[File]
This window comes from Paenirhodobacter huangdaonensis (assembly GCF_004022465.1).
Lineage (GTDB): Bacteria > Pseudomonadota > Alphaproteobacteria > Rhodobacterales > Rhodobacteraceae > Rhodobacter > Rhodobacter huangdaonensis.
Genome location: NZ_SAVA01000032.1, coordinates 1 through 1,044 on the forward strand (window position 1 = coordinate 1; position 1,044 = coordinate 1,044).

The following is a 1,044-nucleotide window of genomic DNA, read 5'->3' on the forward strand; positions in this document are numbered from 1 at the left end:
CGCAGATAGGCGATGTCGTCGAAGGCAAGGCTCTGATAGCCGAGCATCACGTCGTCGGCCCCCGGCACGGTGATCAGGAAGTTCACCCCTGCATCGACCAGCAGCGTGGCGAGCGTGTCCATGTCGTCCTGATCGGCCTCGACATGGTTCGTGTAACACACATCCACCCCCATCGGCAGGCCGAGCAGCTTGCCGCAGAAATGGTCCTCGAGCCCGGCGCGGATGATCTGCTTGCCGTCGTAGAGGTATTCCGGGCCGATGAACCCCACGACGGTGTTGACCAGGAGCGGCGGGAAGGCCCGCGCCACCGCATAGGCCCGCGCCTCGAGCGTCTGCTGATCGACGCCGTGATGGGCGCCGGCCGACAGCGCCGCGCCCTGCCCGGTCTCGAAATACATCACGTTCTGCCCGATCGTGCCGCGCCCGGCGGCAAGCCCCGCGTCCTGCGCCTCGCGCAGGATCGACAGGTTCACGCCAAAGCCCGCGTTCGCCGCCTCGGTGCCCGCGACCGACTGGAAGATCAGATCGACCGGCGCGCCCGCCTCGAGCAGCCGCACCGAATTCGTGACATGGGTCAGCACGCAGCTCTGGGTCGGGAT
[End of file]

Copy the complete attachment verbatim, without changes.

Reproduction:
This window comes from Paenirhodobacter huangdaonensis (assembly GCF_004022465.1).
Lineage (GTDB): Bacteria > Pseudomonadota > Alphaproteobacteria > Rhodobacterales > Rhodobacteraceae > Rhodobacter > Rhodobacter huangdaonensis.
Genome location: NZ_SAVA01000032.1, coordinates 1 through 1,044 on the forward strand (window position 1 = coordinate 1; position 1,044 = coordinate 1,044).

The following is a 1,044-nucleotide window of genomic DNA, read 5'->3' on the forward strand; positions in this document are numbered from 1 at the left end:
CGCAGATAGGCGATGTCGTCGAAGGCAAGGCTCTGATAGCCGAGCATCACGTCGTCGGCCCCCGGCACGGTGATCAGGAAGTTCACCCCTGCATCGACCAGCAGCGTGGCGAGCGTGTCCATGTCGTCCTGATCGGCCTCGACATGGTTCGTGTAACACACATCCACCCCCATCGGCAGGCCGAGCAGCTTGCCGCAGAAATGGTCCTCGAGCCCGGCGCGGATGATCTGCTTGCCGTCGTAGAGGTATTCCGGGCCGATGAACCCCACGACGGTGTTGACCAGGAGCGGCGGGAAGGCCCGCGCCACCGCATAGGCCCGCGCCTCGAGCGTCTGCTGATCGACGCCGTGATGGGCGCCGGCCGACAGCGCCGCGCCCTGCCCGGTCTCGAAATACATCACGTTCTGCCCGATCGTGCCGCGCCCGGCGGCAAGCCCCGCGTCCTGCGCCTCGCGCAGGATCGACAGGTTCACGCCAAAGCCCGCGTTCGCCGCCTCGGTGCCCGCGACCGACTGGAAGATCAGATCGACCGGCGCGCCCGCCTCGAGCAGCCGCACCGAATTCGTGACATGGGTCAGCACGCAGCTCTGGGTCGGGAT